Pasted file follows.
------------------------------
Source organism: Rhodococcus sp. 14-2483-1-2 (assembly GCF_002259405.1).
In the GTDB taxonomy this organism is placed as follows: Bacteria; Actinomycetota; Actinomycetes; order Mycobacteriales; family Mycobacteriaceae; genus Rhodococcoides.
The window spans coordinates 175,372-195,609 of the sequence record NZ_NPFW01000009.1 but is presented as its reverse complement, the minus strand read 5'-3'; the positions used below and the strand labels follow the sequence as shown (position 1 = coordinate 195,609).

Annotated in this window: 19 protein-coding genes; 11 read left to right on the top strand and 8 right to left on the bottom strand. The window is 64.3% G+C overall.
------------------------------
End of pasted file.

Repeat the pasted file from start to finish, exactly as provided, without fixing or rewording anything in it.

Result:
Source organism: Rhodococcus sp. 14-2483-1-2 (assembly GCF_002259405.1).
In the GTDB taxonomy this organism is placed as follows: Bacteria; Actinomycetota; Actinomycetes; order Mycobacteriales; family Mycobacteriaceae; genus Rhodococcoides.
The window spans coordinates 175,372-195,609 of the sequence record NZ_NPFW01000009.1 but is presented as its reverse complement, the minus strand read 5'-3'; the positions used below and the strand labels follow the sequence as shown (position 1 = coordinate 195,609).

Annotated in this window: 19 protein-coding genes; 11 read left to right on the top strand and 8 right to left on the bottom strand. The window is 64.3% G+C overall.